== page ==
The mighty Avengers
The Avengers, that paragon of comic book history that has been soaring closer to the big screen since 1963 has finally arrived and cinemas are overflowing. But as you watch this team of champions beat down the box-office records its worth considering what they think is the greatest threat facing humanity.
It would be hard to have missed Disney’s steady build up towards the release of The Avengers given it’s been going for close to five years. In 2008 Robert Downey Jnr. landed in Ironman, followed by Ironman 2 in 2010. Chris Hemsworth gave us a new vision of the god of thunder in 2011 with Thor. And later that same year Chris Evans was recruited as Captain America: The First Avenger. Now this team is assembled for the first time to fight an alien invasion from another dimension and viewers are entitled to ask, ‘How many super egos can one film contain?’ Considerably more, given Disney also managed to squeeze in the Hulk (Mark Ruffalo), Hawkeye (Jeremy Renner) and Black Widow (Scarlett Johansson). What should occur is a mish-mash of storylines driven by slap-dash one-liners and smash-crash effects. However the result is far more watchable than my cynicism allowed…
The human element
Joss Whedon, the creative genius behind diverse projects like Buffy the Vampire Slayer, Toy Story and Serenity has managed to hold together what could easily have been a catastrophe of heroic proportions. Whedon focuses on the human qualities that sit behind the various shades of skin and armour rather than their super skills, and even manages to turn potential anachronisms like Captain America’s nationalistic uniform into a badge for common values:
Captain America: “[My] uniform? Aren’t the stars and stripes just a little old fashioned?”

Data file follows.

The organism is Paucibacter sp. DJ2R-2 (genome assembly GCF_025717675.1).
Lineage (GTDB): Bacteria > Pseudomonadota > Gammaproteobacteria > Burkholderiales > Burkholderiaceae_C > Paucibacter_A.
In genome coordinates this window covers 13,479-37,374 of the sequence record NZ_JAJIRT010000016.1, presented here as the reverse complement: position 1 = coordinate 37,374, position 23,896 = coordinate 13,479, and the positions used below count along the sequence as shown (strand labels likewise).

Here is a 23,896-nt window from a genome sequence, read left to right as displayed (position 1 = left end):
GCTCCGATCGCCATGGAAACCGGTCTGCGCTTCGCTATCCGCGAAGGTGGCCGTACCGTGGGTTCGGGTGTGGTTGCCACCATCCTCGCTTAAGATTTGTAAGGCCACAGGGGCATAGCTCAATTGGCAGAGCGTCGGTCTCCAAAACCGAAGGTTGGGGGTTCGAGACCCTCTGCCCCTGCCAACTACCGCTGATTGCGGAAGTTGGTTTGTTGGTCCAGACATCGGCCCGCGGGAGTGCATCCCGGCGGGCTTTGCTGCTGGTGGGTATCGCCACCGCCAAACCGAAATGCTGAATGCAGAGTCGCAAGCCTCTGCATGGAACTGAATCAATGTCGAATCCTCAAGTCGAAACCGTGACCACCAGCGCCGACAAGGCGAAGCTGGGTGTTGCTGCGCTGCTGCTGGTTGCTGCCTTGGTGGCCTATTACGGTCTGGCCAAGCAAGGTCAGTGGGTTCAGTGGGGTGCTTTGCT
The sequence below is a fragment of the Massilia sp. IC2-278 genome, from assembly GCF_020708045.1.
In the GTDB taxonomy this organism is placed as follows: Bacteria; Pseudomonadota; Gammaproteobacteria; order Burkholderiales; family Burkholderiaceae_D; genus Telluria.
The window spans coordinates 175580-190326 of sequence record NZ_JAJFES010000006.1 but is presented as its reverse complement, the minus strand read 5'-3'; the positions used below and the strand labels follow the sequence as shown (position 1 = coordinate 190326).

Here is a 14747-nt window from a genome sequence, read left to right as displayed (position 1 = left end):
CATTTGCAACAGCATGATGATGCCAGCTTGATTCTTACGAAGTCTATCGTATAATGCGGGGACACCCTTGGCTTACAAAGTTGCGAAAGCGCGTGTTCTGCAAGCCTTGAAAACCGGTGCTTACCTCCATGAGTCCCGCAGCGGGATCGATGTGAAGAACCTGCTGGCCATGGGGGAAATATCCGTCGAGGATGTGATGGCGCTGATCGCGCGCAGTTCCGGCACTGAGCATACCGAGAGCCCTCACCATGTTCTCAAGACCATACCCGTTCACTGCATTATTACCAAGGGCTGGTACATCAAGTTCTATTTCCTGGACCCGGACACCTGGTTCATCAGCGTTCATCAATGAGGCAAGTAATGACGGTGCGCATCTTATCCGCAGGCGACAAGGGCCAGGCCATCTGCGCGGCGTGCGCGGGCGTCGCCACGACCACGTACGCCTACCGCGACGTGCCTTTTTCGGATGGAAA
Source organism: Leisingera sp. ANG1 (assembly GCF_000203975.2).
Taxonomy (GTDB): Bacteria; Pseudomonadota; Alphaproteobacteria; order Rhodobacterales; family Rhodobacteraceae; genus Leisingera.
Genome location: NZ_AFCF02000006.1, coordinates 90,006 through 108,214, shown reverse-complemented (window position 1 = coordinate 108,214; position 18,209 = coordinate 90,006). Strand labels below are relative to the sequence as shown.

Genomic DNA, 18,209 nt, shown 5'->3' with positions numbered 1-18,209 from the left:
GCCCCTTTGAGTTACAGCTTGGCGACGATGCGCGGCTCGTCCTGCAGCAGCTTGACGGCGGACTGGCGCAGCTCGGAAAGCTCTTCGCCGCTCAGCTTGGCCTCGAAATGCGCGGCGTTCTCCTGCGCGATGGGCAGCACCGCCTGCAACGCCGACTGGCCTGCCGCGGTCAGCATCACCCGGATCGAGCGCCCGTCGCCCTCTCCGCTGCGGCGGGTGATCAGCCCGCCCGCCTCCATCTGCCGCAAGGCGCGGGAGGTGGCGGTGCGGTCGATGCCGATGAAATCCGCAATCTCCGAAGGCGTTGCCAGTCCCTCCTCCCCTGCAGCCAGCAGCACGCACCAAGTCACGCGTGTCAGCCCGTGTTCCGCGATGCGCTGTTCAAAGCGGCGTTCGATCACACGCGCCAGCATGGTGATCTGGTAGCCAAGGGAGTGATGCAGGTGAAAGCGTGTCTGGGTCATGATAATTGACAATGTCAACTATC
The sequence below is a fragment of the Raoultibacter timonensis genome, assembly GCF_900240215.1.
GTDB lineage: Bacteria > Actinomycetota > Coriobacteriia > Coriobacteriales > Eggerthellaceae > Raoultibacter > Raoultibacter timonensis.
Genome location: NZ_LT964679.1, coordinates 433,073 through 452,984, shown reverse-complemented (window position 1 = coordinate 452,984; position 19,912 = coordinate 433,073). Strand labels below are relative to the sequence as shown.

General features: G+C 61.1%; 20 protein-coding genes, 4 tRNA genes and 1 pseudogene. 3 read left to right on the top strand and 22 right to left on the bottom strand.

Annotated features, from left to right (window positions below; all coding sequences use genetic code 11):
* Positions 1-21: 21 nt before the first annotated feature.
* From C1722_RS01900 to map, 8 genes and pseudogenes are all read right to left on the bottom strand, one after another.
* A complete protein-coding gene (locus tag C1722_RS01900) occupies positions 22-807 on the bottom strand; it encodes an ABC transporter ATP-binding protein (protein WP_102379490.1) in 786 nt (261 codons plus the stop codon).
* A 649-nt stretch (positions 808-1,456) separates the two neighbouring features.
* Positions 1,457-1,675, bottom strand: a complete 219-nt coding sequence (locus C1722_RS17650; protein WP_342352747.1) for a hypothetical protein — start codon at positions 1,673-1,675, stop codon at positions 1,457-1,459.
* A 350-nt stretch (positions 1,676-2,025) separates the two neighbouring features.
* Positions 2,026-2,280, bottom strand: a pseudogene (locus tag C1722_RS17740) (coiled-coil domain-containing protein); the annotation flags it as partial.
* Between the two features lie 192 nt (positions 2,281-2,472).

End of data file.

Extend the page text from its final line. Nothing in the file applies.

Agent Coulson: “With all the things that are about to happen, to come to light, I think people will be able to do with a little ‘old fashioned’.”
By concentrating on a straight-forward storyline rather than special effects (of which there are plenty), Whedon also keeps a central question in front of the audiences’ eyes: What is it that humans can’t bear to live without?
According to the scriptwriters, it’s our freedom. Loki, the Norse god turned villain forces a crowd to cower before him, telling them:
“Is this not the birthright of humanity? You crave subjugation. In the end you will always kneel.”
And very quickly we’re led to understand that the self-determination Adam and Eve stole in the Garden of Eden was actually their entitlement. Loki is in fact the god no-one has asked for, and Ironman assures him, “There’s no throne for you here.” That’s because we’re all sitting on it. The real God only gets a glancing mention as a quaint figure only the dated Captain America could acknowledge.
SHIELD Agent: “I’d sit this one out captain. These guys come from legend. They’re basically gods.”
Captain America: “There's only one god ma’am and I'm pretty sure He doesn’t dress like that.”
Overdressed he might be, but the false god Loki does reveal the one enemy the Avengers can’t defeat – guilt. When Black Widow is cajoled into saying why she fights against unbeatable odds, she confesses, “It’s really not that complicated. I’ve got red in my ledger and I want to wipe it out.” Loki might be wearing horns, but he’s no fool. “Can you wipe out that much red by saving one man? This is the basest sentimentality. This is a child at prayer.”
This is the key to understanding the conflict at the heart of what might otherwise pass as just another holiday blockbuster. The Avengers stand for freedom but they also realise that the very things they do to attain it weigh heavily against them. So they struggle on, not realising that it really is something as simple as a ‘child’s prayer’ that could set them free – so long as they begin by giving back to God the glory they’ve claimed for themselves.
Watching The Avengers with your kids
The Avengers is a safe watch for kids over 12 from the standpoint of violence, language and sexuality – yes, the producers have even managed to avoid the tendency to clothe their heroines in scanty super-outfits. After the film it’s worth drawing kids into one of the following conversations:
Loki’s really powerful – does that make him a god?
Why doesn’t Captain America respect Iron Man? What does Iron Man learn about the connection between service and sacrifice by the end of the film?
Black Widow helps save the world, but has she solved her own problem?
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